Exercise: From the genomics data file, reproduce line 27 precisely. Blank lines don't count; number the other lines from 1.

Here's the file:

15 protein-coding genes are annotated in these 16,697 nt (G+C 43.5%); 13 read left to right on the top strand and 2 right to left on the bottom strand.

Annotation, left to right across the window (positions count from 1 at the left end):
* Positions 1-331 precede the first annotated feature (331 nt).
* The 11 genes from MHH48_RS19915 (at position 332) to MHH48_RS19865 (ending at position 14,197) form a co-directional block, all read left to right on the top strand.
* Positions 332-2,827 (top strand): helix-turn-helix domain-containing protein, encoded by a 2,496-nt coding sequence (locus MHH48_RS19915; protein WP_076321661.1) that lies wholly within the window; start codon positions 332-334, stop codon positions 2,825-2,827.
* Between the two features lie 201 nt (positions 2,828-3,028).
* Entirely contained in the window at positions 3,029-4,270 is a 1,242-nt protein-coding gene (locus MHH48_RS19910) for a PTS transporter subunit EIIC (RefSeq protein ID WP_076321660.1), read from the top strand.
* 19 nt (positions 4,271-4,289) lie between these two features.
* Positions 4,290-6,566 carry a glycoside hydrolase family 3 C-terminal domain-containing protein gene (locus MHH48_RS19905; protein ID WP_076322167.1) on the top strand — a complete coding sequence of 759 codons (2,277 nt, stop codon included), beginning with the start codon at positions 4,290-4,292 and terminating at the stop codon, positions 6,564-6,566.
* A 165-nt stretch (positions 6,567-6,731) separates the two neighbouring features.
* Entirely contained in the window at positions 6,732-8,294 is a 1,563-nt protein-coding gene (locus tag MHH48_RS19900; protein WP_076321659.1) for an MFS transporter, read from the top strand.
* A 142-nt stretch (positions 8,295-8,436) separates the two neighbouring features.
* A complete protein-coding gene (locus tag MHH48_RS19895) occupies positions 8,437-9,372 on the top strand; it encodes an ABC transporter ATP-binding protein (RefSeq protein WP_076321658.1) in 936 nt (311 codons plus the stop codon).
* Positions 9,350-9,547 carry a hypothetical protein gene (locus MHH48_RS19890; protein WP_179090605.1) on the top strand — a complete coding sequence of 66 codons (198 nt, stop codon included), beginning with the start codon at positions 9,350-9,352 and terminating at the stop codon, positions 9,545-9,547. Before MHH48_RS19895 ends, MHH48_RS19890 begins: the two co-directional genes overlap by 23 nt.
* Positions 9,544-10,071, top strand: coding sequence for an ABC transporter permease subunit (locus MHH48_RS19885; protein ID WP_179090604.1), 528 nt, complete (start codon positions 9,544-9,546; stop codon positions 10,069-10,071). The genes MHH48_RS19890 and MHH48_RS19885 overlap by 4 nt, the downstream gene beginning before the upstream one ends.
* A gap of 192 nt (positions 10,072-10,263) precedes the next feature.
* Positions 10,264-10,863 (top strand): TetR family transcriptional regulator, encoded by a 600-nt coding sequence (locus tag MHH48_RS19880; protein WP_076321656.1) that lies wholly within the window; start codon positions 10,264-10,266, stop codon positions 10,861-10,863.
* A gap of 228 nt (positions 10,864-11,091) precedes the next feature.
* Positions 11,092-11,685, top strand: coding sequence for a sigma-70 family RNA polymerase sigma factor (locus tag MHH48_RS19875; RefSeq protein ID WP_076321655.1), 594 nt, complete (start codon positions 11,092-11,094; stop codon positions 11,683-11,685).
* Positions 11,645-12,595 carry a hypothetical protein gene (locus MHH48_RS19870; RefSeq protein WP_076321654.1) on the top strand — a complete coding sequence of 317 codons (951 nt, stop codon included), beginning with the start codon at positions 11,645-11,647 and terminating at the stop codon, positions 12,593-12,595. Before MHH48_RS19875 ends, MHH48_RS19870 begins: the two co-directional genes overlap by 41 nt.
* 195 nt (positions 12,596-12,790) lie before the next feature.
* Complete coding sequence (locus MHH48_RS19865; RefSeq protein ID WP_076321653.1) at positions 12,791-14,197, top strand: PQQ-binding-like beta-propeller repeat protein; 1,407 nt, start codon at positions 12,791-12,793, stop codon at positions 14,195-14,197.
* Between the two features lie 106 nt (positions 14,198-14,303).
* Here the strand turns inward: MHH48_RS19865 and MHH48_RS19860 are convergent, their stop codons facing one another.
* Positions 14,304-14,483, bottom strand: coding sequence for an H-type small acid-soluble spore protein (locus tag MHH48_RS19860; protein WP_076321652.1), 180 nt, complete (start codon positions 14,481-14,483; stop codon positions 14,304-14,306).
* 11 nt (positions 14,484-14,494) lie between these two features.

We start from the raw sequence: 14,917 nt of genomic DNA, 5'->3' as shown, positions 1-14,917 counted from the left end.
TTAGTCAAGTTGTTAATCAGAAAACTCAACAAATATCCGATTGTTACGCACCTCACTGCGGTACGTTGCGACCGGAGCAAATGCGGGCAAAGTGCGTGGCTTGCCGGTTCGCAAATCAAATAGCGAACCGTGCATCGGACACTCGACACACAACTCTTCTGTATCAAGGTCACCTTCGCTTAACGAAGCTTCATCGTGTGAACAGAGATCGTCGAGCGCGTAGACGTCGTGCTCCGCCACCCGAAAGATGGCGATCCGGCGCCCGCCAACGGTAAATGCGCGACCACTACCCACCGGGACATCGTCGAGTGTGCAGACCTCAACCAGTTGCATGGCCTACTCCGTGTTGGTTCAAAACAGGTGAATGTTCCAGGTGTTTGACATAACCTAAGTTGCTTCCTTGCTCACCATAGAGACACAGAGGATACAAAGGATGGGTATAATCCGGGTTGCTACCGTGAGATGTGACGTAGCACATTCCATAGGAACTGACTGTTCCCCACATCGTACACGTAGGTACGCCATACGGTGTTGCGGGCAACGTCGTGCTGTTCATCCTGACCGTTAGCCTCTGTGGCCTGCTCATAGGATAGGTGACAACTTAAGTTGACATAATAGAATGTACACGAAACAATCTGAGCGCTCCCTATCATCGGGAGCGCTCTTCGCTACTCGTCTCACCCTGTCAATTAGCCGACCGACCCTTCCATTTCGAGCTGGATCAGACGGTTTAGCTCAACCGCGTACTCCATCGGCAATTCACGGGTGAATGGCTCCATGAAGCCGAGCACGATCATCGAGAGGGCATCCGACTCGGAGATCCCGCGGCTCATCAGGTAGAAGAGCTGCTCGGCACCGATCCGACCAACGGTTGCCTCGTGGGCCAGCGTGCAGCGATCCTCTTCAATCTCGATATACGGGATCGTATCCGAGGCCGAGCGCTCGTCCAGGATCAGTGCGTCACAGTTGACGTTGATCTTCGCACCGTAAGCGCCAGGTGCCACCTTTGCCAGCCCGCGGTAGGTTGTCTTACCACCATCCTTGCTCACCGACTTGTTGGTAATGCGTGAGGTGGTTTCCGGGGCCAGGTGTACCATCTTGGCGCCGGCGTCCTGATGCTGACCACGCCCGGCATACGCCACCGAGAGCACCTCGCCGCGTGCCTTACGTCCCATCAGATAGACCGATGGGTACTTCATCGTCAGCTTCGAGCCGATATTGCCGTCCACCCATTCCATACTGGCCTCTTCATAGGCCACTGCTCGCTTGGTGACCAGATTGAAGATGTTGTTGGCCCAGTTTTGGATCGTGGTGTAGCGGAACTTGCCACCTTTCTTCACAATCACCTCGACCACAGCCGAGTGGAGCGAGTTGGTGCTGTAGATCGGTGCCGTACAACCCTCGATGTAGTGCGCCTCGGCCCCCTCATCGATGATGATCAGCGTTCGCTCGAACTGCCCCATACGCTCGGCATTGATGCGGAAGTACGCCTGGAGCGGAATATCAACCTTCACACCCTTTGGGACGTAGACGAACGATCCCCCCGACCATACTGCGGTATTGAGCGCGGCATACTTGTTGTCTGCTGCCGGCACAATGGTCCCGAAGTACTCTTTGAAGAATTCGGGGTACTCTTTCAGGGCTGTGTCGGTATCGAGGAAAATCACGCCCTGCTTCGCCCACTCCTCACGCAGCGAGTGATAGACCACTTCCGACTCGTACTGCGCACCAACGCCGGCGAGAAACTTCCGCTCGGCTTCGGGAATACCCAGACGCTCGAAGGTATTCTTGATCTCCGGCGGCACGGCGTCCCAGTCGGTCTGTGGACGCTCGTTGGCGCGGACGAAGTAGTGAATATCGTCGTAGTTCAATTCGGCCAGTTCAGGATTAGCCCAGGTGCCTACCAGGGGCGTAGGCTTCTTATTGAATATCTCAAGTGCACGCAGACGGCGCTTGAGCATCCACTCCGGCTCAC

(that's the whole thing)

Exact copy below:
We start from the raw sequence: 14,917 nt of genomic DNA, 5'->3' as shown, positions 1-14,917 counted from the left end.